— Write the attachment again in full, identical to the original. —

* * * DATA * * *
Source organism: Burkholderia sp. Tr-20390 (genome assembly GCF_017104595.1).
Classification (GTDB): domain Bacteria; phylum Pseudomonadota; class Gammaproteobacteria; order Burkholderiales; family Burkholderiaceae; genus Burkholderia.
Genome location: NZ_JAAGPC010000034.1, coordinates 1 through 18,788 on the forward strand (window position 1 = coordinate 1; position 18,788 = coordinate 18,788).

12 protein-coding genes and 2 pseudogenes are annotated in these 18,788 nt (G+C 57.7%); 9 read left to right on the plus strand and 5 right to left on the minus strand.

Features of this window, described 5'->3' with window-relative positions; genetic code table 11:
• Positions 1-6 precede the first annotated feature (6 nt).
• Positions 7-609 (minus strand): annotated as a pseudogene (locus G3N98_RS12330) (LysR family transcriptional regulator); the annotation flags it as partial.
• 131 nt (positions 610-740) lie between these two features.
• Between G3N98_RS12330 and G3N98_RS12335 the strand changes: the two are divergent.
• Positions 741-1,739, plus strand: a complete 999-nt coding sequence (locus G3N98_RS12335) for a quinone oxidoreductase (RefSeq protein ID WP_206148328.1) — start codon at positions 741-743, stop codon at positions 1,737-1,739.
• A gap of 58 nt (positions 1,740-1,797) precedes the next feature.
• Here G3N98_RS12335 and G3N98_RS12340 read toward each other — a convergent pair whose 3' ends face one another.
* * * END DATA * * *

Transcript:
Source organism: Burkholderia sp. Tr-20390 (genome assembly GCF_017104595.1).
Classification (GTDB): domain Bacteria; phylum Pseudomonadota; class Gammaproteobacteria; order Burkholderiales; family Burkholderiaceae; genus Burkholderia.
Genome location: NZ_JAAGPC010000034.1, coordinates 1 through 18,788 on the forward strand (window position 1 = coordinate 1; position 18,788 = coordinate 18,788).

12 protein-coding genes and 2 pseudogenes are annotated in these 18,788 nt (G+C 57.7%); 9 read left to right on the plus strand and 5 right to left on the minus strand.

Features of this window, described 5'->3' with window-relative positions; genetic code table 11:
• Positions 1-6 precede the first annotated feature (6 nt).
• Positions 7-609 (minus strand): annotated as a pseudogene (locus G3N98_RS12330) (LysR family transcriptional regulator); the annotation flags it as partial.
• 131 nt (positions 610-740) lie between these two features.
• Between G3N98_RS12330 and G3N98_RS12335 the strand changes: the two are divergent.
• Positions 741-1,739, plus strand: a complete 999-nt coding sequence (locus G3N98_RS12335) for a quinone oxidoreductase (RefSeq protein ID WP_206148328.1) — start codon at positions 741-743, stop codon at positions 1,737-1,739.
• A gap of 58 nt (positions 1,740-1,797) precedes the next feature.
• Here G3N98_RS12335 and G3N98_RS12340 read toward each other — a convergent pair whose 3' ends face one another.